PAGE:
How ‘Film Bro’ movies helped me explore my gender identity
For many, 'Film Bro' films are full of violence, but are we missing their tender portrayals of masculinity?
Cinema has always been a friend of mine. As a shy child, it was a way to explore lives that weren’t my own and see parts of myself on screen. As I became involved with Film Twitter and then a writer, I realised there was a genre of films I’ve always been drawn to. These films, declared as ‘Film Bro’ films have helped me explore my gender identity in the most unexpected way.
Urban Dictionary describes a ‘Film Bro’ as someone who “views themself as a huge film nerd, while having mostly surface level knowledge of movies”. This term has slightly changed online in recent years and is now used to simply describe straight cis men who claim that popular movies such as Fight Club are underrated. Not only that, but Film Bros tend to like explicitly violent films, and idolise characters such as The Joker. Recently, in discovering many of these films for myself, I’ve noticed that many of them aren’t good. However, the way straight cis men tend to interpret them seems to be all wrong.
And so yes, in the hands of certain people, the films can be red flags. Straight cis men tend to see films directed by men as be-all and end-all cinema, and even tend to weaponise them against people who don’t like them. But, in the hands of others who are questioning their gender like me, they can mean something completely different.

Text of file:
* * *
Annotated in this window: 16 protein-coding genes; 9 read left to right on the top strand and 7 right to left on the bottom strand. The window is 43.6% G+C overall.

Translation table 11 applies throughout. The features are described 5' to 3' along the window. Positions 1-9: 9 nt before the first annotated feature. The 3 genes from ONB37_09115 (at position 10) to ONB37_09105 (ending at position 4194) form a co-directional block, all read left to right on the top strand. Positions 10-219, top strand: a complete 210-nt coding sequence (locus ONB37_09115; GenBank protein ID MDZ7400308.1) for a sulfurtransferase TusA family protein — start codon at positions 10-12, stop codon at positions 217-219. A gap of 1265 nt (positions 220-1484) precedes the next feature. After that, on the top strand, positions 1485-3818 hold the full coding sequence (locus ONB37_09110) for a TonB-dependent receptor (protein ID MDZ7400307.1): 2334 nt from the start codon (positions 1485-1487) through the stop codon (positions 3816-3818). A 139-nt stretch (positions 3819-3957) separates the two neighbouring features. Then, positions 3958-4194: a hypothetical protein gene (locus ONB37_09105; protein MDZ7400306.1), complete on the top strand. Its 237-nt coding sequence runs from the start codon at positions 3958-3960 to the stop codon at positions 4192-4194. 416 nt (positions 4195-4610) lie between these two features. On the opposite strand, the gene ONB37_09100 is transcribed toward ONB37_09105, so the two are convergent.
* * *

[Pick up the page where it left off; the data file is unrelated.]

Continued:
“In the hands of certain people, the films can be red flags”
In 2020, alone in my room with nothing but the glow of my laptop keeping me company during the height of the pandemic, I realised something: I’m trans. I came out as nonbinary back in 2015 to my immediate friends, and since then, have kept that part of my identity a secret online. I would like to describe myself as “brave” and “proud,” but the truth is I am not. My identity has been something I’ve always kept to myself, and when I decided to come out online and to my immediate family earlier this year, it wasn’t because I was being brave, but because I felt obligated to.
I was known on Twitter for a few years as @fiImlesbian and identified as a nonbinary lesbian for most of my adult life. It wasn’t until I watched a designated “Film Bro” film that I started to clue into the fact that I may not be one. The first to spark this realisation was Quentin Tarantino’s Reservoir Dogs – a film focusing on five men who, when a heist goes wrong, are determined to find out which member of the group sold them out. There’s a relationship at the center of the film between Mr Orange and Mr White, two men who meet during the heist that goes awry. Their relationship is raw and angry and in your face, and is something that I found myself connecting to. What enthrals me about these films is the air of obsession and love that is captured between the central male characters. In Reservoir Dogs, Mr Orange and Mr White have only known each other for a few weeks, and despite that small amount of time, Mr White is willing to kill his friends for Mr Orange. While studying the film, there’s no doubt in my mind – and in my reading of the film – that Mr White was in love with Mr Orange. It’s a love that comes fast and one filled with delirium, and one that I connected with.